Social Design in Aotearoa
Change Makers is an editorial publication which highlights a designer’s ability to initiate social good. It aims to inspire current and emerging designers to engage with the issues around them. To ensure different voices are involved in this discussion, interviews have been carried out with a vocationally and culturally diverse group of designers. These interviews reveal the importance of respecting indigenous frameworks, listening to communities at the heart of an issue and taking a co-design approach to social projects. As a forerunner to these interviews, research has been carried out into the issues Aotearoa is facing in the present day. With a New Zealand target audience, the chosen colours and images that feature alongside this text are reflective of the beauty of our whenua. This book serves as a fitting reminder for this generation that designers are indeed makers of change.
Social design refers to the utilisation of the design thinking process in order to engage with social challenges. The aim of this project is to promote awareness and inspire engagement with social design. An initial hypothesis was that social design in New Zealand is not yet widely acknowledged or documented. This is both a problem and an opportunity.
While it is important to think about social change on a global scale, this publication focuses on our own Kiwi backyard. Our whenua is rich with incredible scenery. It may appear that much of the population has a good standard of living. However, New Zealand is also a place where many experience child poverty, domestic abuse, mental health issues and wealth inequality. This country houses an array of problems yet to be addressed and a range of opportunities to improve the livelihoods of others. Will the next generation of designers step up to the challenge? Will we get on board with the social design movement? Or will we remain constrained by society’s limited view of the role of a designer?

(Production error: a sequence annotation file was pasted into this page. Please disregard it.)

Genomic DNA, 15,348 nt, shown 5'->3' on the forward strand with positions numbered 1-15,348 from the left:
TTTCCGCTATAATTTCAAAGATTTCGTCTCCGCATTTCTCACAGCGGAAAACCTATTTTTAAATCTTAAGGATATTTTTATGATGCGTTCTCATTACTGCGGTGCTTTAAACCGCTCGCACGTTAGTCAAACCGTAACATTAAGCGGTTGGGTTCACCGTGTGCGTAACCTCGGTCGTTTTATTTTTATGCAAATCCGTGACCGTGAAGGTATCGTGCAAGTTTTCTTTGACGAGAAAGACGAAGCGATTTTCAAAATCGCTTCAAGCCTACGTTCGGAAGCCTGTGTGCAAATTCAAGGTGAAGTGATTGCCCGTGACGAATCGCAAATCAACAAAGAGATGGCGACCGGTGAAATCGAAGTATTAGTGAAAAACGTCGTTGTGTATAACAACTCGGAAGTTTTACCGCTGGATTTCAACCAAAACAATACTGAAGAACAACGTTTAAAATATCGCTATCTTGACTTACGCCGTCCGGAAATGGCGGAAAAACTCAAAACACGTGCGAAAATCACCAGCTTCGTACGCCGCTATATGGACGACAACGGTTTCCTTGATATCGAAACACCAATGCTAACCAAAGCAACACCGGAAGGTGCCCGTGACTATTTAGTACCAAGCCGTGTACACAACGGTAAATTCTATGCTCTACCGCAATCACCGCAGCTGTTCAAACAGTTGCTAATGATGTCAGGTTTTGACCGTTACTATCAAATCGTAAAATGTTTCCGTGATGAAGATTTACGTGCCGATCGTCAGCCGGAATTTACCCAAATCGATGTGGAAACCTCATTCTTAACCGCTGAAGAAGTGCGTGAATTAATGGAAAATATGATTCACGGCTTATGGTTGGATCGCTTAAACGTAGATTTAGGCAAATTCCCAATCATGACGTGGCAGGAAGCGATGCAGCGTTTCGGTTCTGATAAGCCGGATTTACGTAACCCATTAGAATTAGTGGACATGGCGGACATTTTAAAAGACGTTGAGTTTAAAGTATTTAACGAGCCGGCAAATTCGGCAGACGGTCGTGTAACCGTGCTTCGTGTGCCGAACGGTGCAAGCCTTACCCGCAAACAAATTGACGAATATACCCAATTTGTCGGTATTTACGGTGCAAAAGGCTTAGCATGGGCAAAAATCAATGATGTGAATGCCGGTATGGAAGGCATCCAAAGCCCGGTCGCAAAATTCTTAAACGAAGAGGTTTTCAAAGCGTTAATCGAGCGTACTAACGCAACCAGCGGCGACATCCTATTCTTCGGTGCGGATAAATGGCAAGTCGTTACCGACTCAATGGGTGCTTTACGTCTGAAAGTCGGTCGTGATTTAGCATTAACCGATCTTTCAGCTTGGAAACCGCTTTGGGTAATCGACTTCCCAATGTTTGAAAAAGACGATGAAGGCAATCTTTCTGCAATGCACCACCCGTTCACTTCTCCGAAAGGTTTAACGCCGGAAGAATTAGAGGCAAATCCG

This project utilised qualitative and quantitative methods to collect data. Qualitative information paints a broad picture of the social design industry. Primary data was collected through narrative interviews with designers. These narrative interviews provided insights from design professionals and documented their design journeys. These wāhine toa are making a difference in their communities and their various design journeys show us that change is possible. The focus on female designers also subtly addresses gender inequalities in the design industry.
Te Ao Māori is referenced throughout the project. Highlighting Aotearoa’s indigenous framework situates the project within its cultural context. Section two of Change Makers specifically focuses on honouring Te Tiriti O Waitangi. This plays a central role when engaging with social design and working with communities.
Though this book just begins to scrape the surface of these topics, it provokes critical thinking and raises questions. Readers are encouraged to start their own learning journey’s as they wake up to the real needs around them. Overall, this publication showcases that design is not passive; rather it works to activate change.